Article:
By: Alice Guy

School rolls are set to rise in Rotorua thanks to our population boom. Photo / File

A population boom in Rotorua is having a trickle-down effect on local school rolls with projected increases prompting a principal to urge parents to act quickly to enrol their children.

The provisional roll figures for 2018 show the number of children enrolled at Rotorua schools has increased.

More than half of the city’s schools are projected to grow and Rotorua Principals’ Association president Briar Stewart said it was likely more schools would follow suit.

“When the provisional rolls are done, it’s before you really have any idea of how many people are moving into the area.

“Naturally primary schools will drop their Year 6s, but they often don’t take into account the new people moving into the area and that can put a school on the back foot as far as staffing goes.”

Stewart said new enrolments at the start of a term always see the roll numbers jump.

“It’s a huge pressure on teachers in that first week back. Every new enrolment is another child in a classroom, another chair and another desk.

“We could absolutely see these rolls getting even higher.”

She encouraged parents who had moved to Rotorua over the summer to enrol their children as soon as possible.

“A few schools will be open the week before school starts back, which is a chance for people to enrol their children.

“It is hard as a school to just not know what you’ll get on day one.”

She was not surprised to see Rotorua Lakes High and Mokoia Intermediate schools had the largest projected increases.

“There has been a huge growth in the east side of the last few years and that has created a huge growth at schools like Owhata and Lynmore.”

Lynmore Primary School is the largest primary school with a projected roll of 675 pupils, while at 138 pupils Sunset Primary School has the smallest provisional roll.

Rotorua Intermediate, the largest of the intermediate schools, had 699 pupils on its provisional roll but principal Garry de Thierry said it disagreed with the numbers.

“We put in a review because we disagreed with our original numbers and have been staffed at 728.”

De Thierry said the school had been over the 700 mark for about five years.

“We’re very much into using that to provide new opportunities and particularly in a digital context.”

He said that consistency in the roll meant the school wasn’t too worried about having to lose staff or go through the process of finding new teachers.

“The consistency means no one has to be worried about changing.”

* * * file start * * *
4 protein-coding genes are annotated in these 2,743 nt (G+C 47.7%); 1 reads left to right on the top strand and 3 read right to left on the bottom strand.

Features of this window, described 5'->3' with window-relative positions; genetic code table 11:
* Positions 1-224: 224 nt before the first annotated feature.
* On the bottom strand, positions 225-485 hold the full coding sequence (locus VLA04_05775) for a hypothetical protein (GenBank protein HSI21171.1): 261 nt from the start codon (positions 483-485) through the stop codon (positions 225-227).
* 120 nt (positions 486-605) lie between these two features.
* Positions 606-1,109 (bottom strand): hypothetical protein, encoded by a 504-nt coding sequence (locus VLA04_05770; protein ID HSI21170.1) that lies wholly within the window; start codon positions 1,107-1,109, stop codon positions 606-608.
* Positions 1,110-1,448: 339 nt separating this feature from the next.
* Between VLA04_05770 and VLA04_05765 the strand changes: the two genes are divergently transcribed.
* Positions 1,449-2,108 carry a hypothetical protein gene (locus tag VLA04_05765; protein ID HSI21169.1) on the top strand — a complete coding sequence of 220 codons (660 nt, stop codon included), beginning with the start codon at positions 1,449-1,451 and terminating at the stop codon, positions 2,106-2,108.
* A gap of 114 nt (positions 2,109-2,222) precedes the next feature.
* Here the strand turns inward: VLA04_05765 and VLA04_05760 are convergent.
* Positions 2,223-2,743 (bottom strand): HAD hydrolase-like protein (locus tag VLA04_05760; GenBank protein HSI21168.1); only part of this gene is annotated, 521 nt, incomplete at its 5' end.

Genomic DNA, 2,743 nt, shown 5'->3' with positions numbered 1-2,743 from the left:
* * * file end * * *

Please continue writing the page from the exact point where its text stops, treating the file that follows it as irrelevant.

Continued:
Like last year, Western Heights High School is projected to have the highest roll this year with 1363 students, while Rotorua Girls High School has the lowest of the central secondary schools, with 542 students. Reporoa College’s roll is sitting at 214 students.

Despite being the largest, Western Heights is also the school seeing the greatest decrease with 57 fewer students on the provisional roll than this time last year.

Although John Paul College, an intermediate and secondary school, is showing as being beneath its maximum cap, principal Patrick Walsh said it had “quite an extensive waiting list”.

“We closed our roll off in October [of 2017] because the last few years we’ve had more applicants than available places. So we just unfortunately have to put people on the waiting list so we know we’ll have a full roll by 2018.”

He said the influx in students started about four or five years ago.

“We’ve certainly been the school of choice in terms of secondary education for Rotorua and we’ve just had far more applications than available places.

“We’ve applied for a roll increase twice to the Ministry of Education to go from 1100 to 1200 because we do actually have room for an additional 100 students. But we’ve been declined both times, they say there’s capacity in the other schools in Rotorua so it would have an adverse affect on their rolls.”

He said the view of the school was that it came down to parental choice.

“We think with the growth in Rotorua it wouldn’t have an adverse affect on other schools.”

Over recent years Rotorua Girls High has seen a steady decline in its role, but it is projected to increase by 22 students this year to 542.

Principal Ally Gibbons said the roll was looking positive which was “great”.

Source: Rotorua Daily Post


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